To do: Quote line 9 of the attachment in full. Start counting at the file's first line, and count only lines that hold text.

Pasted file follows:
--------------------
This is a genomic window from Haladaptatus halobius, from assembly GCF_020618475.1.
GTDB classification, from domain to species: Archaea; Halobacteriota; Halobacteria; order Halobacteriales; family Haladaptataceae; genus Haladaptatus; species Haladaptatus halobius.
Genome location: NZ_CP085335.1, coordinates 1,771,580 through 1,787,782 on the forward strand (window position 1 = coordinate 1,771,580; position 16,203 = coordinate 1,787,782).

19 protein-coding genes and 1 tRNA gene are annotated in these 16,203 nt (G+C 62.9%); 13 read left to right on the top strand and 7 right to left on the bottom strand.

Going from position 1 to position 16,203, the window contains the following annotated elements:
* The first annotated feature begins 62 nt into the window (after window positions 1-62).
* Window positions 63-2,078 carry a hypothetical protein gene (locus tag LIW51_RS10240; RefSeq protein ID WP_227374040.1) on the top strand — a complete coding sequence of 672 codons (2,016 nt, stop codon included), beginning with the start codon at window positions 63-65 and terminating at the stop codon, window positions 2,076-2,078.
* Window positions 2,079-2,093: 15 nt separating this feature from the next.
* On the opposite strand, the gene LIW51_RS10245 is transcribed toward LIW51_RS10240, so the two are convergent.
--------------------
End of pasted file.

* On the opposite strand, the gene LIW51_RS10245 is transcribed toward LIW51_RS10240, so the two are convergent.